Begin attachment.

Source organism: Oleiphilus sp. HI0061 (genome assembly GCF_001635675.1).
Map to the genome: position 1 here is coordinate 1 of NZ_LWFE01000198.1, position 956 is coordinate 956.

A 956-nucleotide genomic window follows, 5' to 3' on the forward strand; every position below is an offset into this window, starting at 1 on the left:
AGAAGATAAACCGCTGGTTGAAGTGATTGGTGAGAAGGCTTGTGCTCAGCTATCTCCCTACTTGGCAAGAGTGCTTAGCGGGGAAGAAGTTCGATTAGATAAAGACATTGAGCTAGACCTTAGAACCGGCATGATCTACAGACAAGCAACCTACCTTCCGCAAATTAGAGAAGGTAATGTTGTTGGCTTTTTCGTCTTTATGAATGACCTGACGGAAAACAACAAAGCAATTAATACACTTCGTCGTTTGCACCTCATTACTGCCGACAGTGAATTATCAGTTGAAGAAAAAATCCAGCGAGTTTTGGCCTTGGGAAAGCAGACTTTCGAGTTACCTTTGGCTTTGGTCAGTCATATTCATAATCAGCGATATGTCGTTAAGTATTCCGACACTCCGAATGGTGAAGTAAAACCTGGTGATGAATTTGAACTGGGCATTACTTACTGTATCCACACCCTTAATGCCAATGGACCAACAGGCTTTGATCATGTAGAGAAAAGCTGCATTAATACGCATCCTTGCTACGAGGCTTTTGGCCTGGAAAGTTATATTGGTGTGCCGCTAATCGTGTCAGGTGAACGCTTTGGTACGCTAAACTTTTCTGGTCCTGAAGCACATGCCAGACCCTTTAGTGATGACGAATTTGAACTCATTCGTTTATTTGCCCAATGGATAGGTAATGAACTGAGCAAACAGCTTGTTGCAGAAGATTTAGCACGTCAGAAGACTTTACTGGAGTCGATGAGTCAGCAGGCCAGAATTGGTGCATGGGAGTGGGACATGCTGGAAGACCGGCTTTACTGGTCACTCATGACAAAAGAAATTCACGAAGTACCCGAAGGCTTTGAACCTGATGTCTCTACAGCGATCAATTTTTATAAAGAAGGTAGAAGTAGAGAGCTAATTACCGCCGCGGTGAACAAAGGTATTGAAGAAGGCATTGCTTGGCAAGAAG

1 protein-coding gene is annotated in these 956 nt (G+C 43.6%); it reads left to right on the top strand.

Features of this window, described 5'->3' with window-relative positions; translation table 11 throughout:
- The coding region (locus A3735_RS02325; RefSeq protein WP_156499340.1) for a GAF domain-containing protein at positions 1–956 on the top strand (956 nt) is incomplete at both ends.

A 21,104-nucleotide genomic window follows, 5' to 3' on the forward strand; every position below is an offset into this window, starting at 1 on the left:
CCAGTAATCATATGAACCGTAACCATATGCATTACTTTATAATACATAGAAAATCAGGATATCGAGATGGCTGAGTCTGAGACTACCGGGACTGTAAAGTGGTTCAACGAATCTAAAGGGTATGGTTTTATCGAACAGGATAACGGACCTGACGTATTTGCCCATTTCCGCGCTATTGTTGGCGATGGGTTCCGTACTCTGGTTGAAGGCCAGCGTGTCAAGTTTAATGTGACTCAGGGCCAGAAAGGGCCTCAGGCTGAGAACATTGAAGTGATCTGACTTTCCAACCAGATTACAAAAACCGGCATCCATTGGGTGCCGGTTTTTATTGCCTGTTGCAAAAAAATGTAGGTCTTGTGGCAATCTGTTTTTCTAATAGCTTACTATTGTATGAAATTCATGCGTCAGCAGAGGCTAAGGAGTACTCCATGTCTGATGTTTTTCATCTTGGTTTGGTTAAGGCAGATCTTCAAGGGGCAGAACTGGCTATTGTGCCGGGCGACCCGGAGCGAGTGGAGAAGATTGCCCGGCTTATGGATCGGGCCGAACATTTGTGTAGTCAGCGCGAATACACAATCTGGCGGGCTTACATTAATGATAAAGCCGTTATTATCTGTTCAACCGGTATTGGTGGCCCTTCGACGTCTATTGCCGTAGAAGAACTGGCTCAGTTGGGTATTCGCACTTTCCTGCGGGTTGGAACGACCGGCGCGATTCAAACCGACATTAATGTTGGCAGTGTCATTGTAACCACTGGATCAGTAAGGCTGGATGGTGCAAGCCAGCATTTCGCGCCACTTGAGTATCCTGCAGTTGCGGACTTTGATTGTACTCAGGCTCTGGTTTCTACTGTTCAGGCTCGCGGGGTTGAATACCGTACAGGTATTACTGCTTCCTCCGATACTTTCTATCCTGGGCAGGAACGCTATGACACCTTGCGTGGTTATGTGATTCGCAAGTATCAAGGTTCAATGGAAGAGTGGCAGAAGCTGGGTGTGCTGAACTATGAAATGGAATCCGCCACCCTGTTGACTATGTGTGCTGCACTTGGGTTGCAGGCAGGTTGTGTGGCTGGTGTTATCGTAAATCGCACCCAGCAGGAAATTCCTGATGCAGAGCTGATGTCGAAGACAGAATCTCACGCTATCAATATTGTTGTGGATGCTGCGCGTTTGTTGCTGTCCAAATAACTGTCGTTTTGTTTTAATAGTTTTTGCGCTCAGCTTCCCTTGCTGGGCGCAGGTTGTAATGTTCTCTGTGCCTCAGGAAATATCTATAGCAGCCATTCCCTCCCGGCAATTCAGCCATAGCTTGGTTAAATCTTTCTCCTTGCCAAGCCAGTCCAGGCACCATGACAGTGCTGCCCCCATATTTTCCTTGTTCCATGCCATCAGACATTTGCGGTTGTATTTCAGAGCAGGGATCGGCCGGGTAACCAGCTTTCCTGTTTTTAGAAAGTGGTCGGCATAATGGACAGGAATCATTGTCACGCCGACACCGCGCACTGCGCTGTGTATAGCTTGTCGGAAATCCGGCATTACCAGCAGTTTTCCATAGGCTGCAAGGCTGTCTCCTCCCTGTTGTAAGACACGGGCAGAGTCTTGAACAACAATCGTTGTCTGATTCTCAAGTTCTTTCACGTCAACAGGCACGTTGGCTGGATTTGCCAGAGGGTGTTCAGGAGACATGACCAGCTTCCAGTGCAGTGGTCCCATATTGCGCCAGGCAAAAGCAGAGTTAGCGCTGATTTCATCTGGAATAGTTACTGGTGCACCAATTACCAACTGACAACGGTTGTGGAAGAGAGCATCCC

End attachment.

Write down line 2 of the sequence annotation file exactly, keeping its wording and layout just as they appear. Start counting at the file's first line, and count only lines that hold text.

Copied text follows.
Map to the genome: position 1 here is coordinate 1 of NZ_LWFE01000198.1, position 956 is coordinate 956.